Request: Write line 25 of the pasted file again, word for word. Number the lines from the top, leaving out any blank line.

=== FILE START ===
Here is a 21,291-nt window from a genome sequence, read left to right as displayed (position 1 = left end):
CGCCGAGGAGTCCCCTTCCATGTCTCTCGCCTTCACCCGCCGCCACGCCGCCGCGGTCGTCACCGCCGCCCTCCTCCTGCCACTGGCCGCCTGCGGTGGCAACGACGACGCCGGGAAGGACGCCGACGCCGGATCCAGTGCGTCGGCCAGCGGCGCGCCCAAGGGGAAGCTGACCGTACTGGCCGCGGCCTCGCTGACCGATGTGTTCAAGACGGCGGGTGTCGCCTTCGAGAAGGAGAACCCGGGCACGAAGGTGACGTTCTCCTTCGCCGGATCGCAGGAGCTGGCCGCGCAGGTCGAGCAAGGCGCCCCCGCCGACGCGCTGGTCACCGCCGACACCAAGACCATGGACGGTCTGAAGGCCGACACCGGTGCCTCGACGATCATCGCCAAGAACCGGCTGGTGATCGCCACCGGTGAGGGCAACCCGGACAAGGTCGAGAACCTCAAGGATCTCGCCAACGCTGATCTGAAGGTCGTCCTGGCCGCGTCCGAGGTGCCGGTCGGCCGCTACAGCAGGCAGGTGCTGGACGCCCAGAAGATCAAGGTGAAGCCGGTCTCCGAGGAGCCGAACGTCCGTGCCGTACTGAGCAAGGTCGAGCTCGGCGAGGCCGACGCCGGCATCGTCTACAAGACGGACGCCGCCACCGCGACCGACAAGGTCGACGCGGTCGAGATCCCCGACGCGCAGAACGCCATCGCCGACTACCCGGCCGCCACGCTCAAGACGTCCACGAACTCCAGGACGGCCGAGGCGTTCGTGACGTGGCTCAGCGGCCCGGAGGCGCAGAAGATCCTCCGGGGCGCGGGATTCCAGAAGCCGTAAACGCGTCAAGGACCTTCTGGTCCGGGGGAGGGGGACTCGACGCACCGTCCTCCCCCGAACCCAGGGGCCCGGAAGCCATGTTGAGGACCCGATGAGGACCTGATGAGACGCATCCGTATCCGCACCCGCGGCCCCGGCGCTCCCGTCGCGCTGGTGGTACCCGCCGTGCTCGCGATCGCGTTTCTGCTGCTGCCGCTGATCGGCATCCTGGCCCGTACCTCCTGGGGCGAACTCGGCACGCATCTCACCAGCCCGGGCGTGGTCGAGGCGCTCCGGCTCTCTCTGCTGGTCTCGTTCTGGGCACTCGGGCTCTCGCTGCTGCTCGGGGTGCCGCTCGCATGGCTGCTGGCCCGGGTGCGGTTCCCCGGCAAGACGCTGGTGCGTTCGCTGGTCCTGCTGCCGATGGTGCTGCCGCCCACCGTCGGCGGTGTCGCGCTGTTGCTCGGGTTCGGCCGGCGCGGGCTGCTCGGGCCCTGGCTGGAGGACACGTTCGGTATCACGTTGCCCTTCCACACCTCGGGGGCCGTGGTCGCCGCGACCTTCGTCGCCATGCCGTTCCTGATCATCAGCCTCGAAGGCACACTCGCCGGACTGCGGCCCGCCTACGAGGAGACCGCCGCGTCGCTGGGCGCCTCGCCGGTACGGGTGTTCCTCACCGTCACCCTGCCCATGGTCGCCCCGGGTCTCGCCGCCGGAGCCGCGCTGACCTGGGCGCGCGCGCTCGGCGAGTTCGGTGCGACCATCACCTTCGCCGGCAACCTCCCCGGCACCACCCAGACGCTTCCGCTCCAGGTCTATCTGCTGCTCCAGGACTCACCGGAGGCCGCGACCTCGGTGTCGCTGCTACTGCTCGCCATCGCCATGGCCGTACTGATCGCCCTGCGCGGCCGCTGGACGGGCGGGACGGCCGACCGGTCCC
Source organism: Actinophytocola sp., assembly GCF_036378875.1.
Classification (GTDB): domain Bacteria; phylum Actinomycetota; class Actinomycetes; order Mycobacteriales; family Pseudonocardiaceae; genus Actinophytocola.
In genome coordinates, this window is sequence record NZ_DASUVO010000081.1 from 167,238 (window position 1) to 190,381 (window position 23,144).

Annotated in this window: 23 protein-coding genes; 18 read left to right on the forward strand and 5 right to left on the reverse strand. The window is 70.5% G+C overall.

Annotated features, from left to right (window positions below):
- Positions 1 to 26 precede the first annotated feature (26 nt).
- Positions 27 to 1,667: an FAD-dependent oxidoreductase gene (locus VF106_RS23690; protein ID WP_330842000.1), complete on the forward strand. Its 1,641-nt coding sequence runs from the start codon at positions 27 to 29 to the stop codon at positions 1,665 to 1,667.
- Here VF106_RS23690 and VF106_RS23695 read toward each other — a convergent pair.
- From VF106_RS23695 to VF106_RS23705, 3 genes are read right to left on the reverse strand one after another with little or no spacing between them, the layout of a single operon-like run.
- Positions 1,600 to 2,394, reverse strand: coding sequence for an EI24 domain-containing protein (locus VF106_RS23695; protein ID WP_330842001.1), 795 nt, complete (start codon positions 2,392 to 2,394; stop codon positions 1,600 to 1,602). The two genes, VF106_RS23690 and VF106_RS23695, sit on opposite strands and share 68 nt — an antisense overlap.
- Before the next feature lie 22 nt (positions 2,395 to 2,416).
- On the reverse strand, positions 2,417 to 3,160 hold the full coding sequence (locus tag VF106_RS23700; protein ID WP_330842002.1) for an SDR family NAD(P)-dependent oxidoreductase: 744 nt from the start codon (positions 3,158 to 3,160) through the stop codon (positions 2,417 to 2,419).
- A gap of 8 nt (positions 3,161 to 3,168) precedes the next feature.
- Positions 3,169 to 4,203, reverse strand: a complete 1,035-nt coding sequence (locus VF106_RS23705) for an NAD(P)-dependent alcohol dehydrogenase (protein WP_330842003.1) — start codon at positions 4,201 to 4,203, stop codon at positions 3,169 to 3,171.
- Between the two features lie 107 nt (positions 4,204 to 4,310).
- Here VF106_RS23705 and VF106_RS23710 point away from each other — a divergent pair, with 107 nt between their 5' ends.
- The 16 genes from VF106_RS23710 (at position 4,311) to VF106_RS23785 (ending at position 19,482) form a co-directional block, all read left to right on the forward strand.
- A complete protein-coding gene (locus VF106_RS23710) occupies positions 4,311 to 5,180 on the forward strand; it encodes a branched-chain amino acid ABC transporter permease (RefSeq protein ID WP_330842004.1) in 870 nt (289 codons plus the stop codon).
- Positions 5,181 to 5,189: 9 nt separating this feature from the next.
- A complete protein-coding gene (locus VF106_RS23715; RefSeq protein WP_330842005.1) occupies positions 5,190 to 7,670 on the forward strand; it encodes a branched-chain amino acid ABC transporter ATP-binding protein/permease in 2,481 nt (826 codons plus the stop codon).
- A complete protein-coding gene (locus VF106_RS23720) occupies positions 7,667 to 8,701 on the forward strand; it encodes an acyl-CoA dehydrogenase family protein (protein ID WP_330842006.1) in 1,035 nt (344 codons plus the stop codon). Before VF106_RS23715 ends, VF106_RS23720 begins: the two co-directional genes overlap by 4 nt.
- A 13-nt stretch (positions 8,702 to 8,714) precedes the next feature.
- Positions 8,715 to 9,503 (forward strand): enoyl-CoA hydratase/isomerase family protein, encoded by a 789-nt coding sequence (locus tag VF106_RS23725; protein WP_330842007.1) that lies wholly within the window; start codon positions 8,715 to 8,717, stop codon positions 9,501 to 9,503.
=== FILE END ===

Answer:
- Positions 8,715 to 9,503 (forward strand): enoyl-CoA hydratase/isomerase family protein, encoded by a 789-nt coding sequence (locus tag VF106_RS23725; protein WP_330842007.1) that lies wholly within the window; start codon positions 8,715 to 8,717, stop codon positions 9,501 to 9,503.